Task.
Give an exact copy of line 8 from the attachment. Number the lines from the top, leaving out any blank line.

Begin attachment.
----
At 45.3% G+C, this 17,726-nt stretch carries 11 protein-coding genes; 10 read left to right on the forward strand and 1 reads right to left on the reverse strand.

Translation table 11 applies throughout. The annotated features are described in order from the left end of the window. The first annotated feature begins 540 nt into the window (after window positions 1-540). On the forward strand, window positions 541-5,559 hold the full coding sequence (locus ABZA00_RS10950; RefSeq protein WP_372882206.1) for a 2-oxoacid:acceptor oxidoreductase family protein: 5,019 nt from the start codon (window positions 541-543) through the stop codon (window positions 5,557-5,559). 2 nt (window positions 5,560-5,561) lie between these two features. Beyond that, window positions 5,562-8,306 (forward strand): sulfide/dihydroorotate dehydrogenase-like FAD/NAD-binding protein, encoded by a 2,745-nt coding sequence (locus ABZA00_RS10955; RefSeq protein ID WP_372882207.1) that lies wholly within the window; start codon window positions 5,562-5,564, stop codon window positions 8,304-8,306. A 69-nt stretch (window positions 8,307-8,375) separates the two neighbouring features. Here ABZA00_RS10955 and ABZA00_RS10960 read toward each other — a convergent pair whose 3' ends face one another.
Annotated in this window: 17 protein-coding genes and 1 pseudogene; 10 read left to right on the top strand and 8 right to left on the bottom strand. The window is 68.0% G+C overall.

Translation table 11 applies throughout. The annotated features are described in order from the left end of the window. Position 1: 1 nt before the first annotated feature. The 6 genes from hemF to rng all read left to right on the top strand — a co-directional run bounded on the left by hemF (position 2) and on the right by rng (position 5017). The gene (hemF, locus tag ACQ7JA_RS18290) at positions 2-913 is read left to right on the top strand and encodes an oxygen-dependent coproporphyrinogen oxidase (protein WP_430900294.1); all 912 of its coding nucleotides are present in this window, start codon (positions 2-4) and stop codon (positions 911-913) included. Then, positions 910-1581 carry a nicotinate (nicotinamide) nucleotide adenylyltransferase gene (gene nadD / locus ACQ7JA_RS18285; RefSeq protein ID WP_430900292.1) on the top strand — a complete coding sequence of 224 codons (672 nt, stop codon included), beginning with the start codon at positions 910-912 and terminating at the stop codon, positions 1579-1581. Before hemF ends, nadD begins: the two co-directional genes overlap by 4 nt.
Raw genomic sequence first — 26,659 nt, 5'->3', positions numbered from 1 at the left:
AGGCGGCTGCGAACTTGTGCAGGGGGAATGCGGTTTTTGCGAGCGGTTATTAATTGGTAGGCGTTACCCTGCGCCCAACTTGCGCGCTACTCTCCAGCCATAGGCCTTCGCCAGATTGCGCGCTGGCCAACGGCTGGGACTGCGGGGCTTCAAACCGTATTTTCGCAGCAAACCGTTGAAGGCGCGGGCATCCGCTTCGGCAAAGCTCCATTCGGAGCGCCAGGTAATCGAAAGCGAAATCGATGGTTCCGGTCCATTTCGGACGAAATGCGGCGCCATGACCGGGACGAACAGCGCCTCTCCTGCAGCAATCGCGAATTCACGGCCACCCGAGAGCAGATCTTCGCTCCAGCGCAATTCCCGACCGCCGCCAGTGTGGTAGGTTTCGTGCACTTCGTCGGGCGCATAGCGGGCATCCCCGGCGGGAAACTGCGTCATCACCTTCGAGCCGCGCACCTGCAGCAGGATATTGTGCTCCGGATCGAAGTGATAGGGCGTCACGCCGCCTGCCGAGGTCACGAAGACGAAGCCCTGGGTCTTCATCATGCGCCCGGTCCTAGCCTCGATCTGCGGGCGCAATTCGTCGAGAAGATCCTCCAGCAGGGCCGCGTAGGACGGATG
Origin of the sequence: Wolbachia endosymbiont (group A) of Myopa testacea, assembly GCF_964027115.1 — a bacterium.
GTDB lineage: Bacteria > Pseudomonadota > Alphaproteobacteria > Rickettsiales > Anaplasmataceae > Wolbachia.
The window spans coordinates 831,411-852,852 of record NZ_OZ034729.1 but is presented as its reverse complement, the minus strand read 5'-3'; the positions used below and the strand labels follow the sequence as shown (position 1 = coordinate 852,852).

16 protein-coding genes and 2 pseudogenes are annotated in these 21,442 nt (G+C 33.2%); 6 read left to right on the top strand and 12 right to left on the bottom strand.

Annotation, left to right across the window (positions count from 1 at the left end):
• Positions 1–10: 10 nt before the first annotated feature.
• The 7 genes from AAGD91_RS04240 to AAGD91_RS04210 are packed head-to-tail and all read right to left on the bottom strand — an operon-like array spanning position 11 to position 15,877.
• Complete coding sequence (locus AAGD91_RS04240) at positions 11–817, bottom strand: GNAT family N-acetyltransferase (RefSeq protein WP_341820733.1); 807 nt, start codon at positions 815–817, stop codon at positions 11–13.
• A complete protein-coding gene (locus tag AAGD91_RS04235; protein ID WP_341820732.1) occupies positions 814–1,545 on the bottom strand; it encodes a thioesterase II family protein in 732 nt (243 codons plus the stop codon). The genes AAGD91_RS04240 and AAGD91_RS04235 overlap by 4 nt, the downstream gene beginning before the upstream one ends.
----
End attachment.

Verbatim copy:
GTDB lineage: Bacteria > Pseudomonadota > Alphaproteobacteria > Rickettsiales > Anaplasmataceae > Wolbachia.